The pessimist insists that “time is running out; it is too late!” The optimist thinks of each new moment as a blessing and an opportunity of which he should take an ever greater advantage; now is the time.
What accounts for the rash of current pessimism? A possible explanation: Persons who blame their country’s ills on the masses, the man in the street, the teachers, preachers, politicians, communists—in short, on the ignorance and misinformation of others—blind themselves to any remedy beyond setting straight these deficient souls; in a word, reforming others. Unaware of any alternate remedy, these reformers initiate personal and institutional mass-education programs, one after another. But their intended correctives have no more effect on the masses than yapping dogs have on a passing parade—there being no mass mind. Eventually, the recurring failures leave our reforming friends in the doldrums, angry, distraught, discouraged, distressed—bereft of their highest senses—hopelessly pessimistic, and useless insofar as enlightenment is concerned. And all because of an incorrect orientation of self—tilted toward repairing the human situation!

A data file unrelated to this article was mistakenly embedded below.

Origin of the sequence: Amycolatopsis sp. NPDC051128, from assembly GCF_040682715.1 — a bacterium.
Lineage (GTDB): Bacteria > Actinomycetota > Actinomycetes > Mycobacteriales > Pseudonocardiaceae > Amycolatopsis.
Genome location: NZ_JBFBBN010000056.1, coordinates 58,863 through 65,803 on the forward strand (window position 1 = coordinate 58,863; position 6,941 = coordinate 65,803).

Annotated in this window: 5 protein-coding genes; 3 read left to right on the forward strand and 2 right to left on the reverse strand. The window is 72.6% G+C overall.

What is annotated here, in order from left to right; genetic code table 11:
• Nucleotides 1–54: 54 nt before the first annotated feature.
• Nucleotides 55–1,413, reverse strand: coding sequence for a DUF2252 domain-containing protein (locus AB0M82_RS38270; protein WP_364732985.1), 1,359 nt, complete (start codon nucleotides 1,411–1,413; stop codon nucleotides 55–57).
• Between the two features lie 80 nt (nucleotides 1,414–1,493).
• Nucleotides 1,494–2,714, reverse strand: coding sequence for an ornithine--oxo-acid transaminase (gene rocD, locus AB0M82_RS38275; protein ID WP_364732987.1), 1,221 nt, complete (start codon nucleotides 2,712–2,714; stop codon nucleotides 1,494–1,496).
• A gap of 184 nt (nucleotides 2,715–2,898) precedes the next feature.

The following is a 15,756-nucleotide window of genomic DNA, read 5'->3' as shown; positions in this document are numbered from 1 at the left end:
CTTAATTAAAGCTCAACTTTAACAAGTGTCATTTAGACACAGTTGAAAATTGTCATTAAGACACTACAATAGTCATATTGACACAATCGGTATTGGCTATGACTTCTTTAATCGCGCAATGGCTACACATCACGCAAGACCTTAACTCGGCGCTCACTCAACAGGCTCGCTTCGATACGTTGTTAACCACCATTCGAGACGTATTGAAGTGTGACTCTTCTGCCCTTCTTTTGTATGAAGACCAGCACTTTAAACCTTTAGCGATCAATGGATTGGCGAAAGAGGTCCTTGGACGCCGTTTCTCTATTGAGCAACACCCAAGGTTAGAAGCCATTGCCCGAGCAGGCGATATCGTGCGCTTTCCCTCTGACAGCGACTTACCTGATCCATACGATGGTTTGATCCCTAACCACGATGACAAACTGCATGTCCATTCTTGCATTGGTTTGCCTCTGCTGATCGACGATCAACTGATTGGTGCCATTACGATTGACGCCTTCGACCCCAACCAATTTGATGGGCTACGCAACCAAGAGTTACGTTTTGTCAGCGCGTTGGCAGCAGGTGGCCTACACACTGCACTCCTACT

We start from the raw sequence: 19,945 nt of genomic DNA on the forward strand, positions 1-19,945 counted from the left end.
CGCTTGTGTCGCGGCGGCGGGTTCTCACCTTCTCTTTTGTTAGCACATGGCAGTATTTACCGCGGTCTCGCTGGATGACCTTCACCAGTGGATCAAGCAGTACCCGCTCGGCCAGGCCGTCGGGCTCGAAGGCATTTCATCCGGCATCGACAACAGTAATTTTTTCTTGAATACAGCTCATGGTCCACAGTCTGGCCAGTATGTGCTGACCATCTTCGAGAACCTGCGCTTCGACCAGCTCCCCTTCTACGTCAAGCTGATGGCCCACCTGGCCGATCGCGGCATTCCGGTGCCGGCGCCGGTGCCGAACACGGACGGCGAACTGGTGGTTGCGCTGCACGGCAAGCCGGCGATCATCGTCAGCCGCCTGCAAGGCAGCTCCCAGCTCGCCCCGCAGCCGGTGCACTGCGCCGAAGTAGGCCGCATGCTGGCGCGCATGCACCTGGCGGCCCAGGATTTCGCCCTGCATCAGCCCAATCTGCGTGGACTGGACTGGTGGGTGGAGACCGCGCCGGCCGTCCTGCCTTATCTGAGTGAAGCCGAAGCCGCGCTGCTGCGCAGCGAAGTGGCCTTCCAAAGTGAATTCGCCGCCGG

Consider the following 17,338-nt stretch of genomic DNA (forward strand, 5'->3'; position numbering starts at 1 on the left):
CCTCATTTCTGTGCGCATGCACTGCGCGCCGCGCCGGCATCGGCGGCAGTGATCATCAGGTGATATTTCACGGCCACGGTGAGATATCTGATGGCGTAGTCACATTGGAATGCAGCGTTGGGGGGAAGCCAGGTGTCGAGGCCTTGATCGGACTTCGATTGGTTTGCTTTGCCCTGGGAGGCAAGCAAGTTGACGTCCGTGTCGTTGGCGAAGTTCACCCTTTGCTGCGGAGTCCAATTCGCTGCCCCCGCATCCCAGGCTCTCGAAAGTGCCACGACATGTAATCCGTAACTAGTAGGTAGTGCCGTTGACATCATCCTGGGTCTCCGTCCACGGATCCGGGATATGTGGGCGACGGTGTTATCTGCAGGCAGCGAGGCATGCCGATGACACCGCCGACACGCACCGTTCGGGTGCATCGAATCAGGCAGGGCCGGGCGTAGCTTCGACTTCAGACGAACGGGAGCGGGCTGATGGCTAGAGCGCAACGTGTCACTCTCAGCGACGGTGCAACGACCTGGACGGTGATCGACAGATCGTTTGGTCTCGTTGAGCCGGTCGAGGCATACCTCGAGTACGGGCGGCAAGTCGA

How, then, can one become a rationally structured optimist? The formula may go something like this: I have not been given mankind to manage; I am not the Cosmic Author. What then? Let’s see what I can do about becoming my own man, flexing and strengthening those faculties uniquely mine. Consciously, even prayerfully, strive to stretch and expand awareness, perception, consciousness—explore how much I can see, determine how nearly I can bring myself into a harmony with Creation. Can there be any higher reason for existence than this?